Governor Walker takes lead in recall election poll

Rick Moran
Despite some mediocre approval numbers, Governor Scott Walker has surged into a narrow lead in the recall election scheduled for June.

Washington Post:

A new automated survey from a Democratic polling firm finds that Gov. Scott Walker (R) has a narrow lead over both of his likely rivals in Wisconsin's June recall election.

According to Public Policy Polling, Walker leads Milwaukee Mayor Tom Barrett (D) 50 percent to 45 percent and former Dane County Executive Kathleen Falk (D) 50 percent to 43 percent.

That's a shift in PPP polling from February, when Barrett had a slim lead over Walker while Falk tied the incumbent.

"We found with almost all of the recall elections last summer that the electorate just wasn't as Democratic as 2008," he said. Moreover, "[I]ndependents have flipped from our last poll, from supporting Milwaukee mayor Tom Barrett by 12 to going for Walker by three."

Only three percent of the 1136 likely voters surveyed were undecided.

Wisconsin Democratic Party spokesman Graeme Zielinski suggested Walker's head start in television advertising was a factor but that "after $12 million in advertising ... he remains at a number dangerous to incumbents."

The poll was taken from April 13 to 15; the margin of error is 2.9 percent. Robopolls cannot capture cell-phone only voters; 25 percent of Wisconsin adults lived in cell phone-only households as of early 2010.

Pollster Tom Jensen explained that it was the organization's first to use a likely voter screen for this race.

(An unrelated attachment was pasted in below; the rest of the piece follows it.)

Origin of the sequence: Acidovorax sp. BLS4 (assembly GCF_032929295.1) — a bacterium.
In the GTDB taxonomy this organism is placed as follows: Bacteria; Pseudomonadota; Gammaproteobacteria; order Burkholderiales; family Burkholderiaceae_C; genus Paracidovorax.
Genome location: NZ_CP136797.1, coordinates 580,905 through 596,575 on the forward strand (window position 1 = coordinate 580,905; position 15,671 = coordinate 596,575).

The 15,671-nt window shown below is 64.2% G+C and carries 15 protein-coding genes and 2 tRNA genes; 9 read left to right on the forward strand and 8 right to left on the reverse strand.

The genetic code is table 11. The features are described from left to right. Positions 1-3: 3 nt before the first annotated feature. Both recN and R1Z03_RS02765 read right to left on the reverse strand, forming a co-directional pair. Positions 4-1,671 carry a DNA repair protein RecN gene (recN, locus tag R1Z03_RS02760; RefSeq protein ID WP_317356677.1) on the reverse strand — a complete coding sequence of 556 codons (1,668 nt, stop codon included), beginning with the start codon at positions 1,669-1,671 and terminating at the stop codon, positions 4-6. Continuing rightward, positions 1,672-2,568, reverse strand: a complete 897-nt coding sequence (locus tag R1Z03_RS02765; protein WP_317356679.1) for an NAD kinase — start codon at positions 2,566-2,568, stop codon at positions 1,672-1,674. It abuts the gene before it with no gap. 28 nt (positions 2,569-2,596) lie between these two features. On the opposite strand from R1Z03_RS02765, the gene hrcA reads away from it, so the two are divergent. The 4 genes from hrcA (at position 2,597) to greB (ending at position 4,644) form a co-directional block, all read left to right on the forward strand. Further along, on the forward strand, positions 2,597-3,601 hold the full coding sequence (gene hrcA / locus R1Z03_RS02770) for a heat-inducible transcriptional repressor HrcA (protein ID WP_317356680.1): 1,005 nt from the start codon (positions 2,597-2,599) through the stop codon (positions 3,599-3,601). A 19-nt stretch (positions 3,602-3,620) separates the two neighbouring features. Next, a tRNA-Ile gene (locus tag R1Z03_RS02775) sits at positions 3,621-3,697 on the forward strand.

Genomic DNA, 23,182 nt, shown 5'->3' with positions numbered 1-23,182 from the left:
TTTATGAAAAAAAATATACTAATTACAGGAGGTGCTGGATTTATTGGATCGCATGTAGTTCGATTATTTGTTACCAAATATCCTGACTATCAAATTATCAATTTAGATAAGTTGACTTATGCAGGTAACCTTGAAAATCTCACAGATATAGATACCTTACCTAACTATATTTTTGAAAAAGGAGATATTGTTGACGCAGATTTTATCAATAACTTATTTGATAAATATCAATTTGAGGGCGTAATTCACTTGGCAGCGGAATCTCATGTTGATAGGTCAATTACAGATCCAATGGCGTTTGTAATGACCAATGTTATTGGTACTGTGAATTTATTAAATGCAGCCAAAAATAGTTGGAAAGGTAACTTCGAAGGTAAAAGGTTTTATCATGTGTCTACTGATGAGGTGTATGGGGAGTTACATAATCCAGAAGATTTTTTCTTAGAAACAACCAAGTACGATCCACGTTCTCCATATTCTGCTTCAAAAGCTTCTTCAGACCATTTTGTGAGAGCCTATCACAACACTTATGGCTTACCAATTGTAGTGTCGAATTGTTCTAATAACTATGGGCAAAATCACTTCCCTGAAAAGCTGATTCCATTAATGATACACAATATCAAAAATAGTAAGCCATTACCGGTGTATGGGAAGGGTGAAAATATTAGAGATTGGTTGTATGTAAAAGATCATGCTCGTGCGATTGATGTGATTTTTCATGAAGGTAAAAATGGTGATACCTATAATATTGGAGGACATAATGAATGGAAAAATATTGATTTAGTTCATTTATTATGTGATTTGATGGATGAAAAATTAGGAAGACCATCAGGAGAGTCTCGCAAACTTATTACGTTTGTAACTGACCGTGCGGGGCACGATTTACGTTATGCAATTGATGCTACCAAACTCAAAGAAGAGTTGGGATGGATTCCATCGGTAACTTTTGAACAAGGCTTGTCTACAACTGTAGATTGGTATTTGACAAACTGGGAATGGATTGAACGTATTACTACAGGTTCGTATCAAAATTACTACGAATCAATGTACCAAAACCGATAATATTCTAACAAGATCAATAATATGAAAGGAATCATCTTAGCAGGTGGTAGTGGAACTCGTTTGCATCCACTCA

First, it is significant that Walker has hit 50% support against both challengers. The second piece of good news is that the numbers are based on "likely voters" rather than registered voters. The difficulty in modeling likely voters in a summer recall election is great, but it serves as a starting point for identifying trends. In this case, since the electorate is more Republican than in 2008, any "enthusiasm gap" between the parties will be lessened.

The bad news is that Walker is still in trouble and needs to gin up some enthusiasm of his own if he is going to prevail.


Despite some mediocre approval numbers, Governor Scott Walker has surged into a narrow lead in the recall election scheduled for June.

Washington Post:

A new automated survey from a Democratic polling firm finds that Gov. Scott Walker (R) has a narrow lead over both of his likely rivals in Wisconsin's June recall election.

According to Public Policy Polling, Walker leads Milwaukee Mayor Tom Barrett (D) 50 percent to 45 percent and former Dane County Executive Kathleen Falk (D) 50 percent to 43 percent.

That's a shift in PPP polling from February, when Barrett had a slim lead over Walker while Falk tied the incumbent.

"We found with almost all of the recall elections last summer that the electorate just wasn't as Democratic as 2008," he said. Moreover, "[I]ndependents have flipped from our last poll, from supporting Milwaukee mayor Tom Barrett by 12 to going for Walker by three."

Only three percent of the 1136 likely voters surveyed were undecided.

Wisconsin Democratic Party spokesman Graeme Zielinski suggested Walker's head start in television advertising was a factor but that "after $12 million in advertising ... he remains at a number dangerous to incumbents."

The poll was taken from April 13 to 15; the margin of error is 2.9 percent. Robopolls cannot capture cell-phone only voters; 25 percent of Wisconsin adults lived in cell phone-only households as of early 2010.

Pollster Tom Jensen explained that it was the organization's first to use a likely voter screen for this race.

First, it is significant that Walker has hit 50% support against both challengers. The second piece of good news is that the numbers are based on "likely voters" rather than registered voters. The difficulty in modeling likely voters in a summer recall election is great, but it serves as a starting point for identifying trends. In this case, since the electorate is more Republican than in 2008, any "enthusiasm gap" between the parties will be lessened.

The bad news is that Walker is still in trouble and needs to gin up some enthusiasm of his own if he is going to prevail.